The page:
Issues with Child custody arrangements? Although divorce and broken domestic partnerships are all too common in the country, your own experience is personal and potentially heart wrenching. Naturally, the most traumatic splits often involve children and custody arrangements. If you are seeking to end your relationship with a spouse or domestic partner and minor children are involved, it is imperative that you have an experienced family law attorney by your side from the beginning.
Considerations in Determining Child Custody Arrangements
California statute expressly commands that the best interests of the child be factored in when determining custody arrangements. A number of specific elements are included in this determination, with an eye toward consistency for the child:
- Age of the children;
- Relationship with other children in the home;
- Type and quality of each parent’s relationship with the child;
- Physical and/or mental health of everyone involved;
- Parent attitude toward facilitating an continuing relationship with the other parent;
- Care-giving history;
- Stable and loving setting;
- Physical environment and space;
- Ability to provide adequately for the emotional and physical needs of the child, including medical care;
- Current levels of attachment to the home, school, neighborhood, etc.;
- The child’s wishes, when old enough to express them;
- Domestic violence issues;
- Illegal drug use or abuse of legal substances;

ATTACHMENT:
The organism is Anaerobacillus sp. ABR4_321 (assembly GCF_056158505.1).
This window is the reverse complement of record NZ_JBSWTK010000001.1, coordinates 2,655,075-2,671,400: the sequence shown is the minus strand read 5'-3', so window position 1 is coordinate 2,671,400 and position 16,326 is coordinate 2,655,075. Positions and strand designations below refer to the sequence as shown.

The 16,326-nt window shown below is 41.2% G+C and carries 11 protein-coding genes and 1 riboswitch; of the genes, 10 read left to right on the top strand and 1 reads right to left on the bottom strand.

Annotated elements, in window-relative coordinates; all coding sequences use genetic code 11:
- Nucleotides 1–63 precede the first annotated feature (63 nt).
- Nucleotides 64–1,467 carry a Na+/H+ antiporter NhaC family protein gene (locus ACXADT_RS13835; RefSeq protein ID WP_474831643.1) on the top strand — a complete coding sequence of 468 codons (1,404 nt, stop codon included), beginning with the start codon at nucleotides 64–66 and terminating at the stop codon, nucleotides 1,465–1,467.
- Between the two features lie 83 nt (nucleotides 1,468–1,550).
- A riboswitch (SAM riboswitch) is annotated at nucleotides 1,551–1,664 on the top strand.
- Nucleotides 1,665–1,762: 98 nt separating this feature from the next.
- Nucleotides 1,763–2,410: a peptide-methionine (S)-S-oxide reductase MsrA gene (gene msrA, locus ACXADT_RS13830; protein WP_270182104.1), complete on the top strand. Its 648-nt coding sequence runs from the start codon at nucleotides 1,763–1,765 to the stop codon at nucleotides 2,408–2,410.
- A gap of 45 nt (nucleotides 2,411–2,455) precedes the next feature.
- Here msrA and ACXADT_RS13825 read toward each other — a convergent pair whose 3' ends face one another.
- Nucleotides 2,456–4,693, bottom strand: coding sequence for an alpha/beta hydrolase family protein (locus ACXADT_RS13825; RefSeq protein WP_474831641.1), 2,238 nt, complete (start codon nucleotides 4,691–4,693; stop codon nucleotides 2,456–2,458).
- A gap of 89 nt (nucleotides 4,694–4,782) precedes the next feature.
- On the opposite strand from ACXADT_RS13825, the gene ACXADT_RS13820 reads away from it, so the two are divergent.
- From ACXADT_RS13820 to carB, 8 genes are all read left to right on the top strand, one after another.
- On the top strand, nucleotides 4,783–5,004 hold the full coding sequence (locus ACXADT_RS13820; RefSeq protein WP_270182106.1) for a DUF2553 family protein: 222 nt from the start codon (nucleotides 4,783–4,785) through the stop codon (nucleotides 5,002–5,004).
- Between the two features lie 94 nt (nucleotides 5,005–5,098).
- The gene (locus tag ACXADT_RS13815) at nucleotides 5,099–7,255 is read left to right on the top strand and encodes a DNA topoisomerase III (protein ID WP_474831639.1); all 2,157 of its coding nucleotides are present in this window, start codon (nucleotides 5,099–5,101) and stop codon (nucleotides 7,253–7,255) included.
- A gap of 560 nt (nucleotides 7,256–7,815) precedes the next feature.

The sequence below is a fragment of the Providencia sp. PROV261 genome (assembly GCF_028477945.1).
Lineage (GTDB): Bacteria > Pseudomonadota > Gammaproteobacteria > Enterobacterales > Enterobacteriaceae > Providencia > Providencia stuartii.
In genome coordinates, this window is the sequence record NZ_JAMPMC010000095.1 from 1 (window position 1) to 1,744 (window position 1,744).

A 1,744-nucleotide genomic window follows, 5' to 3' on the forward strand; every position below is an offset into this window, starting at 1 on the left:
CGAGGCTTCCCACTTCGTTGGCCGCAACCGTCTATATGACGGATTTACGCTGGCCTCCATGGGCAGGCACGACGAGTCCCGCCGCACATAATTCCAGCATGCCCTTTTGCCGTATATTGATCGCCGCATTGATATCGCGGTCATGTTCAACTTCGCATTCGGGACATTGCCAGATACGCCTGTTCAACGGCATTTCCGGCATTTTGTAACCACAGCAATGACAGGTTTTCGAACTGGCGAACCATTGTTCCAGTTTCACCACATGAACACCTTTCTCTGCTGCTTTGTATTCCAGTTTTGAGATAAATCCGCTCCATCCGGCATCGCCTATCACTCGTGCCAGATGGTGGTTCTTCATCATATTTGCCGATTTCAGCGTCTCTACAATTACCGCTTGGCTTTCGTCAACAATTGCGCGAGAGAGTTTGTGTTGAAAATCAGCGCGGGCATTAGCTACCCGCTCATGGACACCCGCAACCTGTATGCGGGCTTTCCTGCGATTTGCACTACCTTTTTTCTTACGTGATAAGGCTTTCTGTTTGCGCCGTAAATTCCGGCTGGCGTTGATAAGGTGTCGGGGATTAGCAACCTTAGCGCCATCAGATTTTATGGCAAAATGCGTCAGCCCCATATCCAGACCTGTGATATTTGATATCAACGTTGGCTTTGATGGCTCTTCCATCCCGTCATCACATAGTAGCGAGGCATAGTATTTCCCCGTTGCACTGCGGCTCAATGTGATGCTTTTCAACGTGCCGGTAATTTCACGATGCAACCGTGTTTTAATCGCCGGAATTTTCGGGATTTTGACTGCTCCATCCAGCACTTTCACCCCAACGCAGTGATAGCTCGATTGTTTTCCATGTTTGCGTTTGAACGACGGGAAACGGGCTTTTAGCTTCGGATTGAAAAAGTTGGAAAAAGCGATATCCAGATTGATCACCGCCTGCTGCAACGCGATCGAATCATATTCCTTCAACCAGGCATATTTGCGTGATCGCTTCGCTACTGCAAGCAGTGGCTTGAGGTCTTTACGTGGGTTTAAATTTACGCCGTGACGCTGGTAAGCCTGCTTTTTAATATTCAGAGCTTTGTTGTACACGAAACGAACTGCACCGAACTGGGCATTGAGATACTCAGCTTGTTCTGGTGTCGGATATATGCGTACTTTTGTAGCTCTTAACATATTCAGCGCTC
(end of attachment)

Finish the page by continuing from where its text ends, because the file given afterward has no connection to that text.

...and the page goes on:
- False accusations made by one parent against another.
Potential Child Custody Arrangements
Most people think of custody as having to do primarily with where the child lives, but there is another type of custody worth noting in California:
Legal custody refers to decision-making ability for the child. It may be awarded in one of two ways:
- Sole custody: One parent has the final say on all major health, education and welfare decisions;
- Joint custody: Parents share all major decisions.
Physical custody may be sole or joint as well. A parent having sole custody has the child most of the time and provides visitation with the non-custodial parent. In a joint custody arrangement, an attempt to provide equivalent amounts of time with each parent is made.
Custody arrangements are always particular to the specifics of each case. In fact, while one parent may have physical custody, the other may have legal custody. A judge whose primary consideration is the best interest of the child views each situation carefully.
In a situation in which one parent has less than half of the time with a child, visitation orders will be necessary. These comes in many variations, with four basic frameworks:
- No visitation: When physical or emotional harm is a risk;
- Supervised visitation: When a professional agency, another adult, or the other parent is required to be present during the visit to ensure the child’s safety;
- Scheduled visitation: When the court lays out a schedule in concert with both parents;
- Reasonable visitation: When parents work out an open-ended visitation agreement based on communications between them.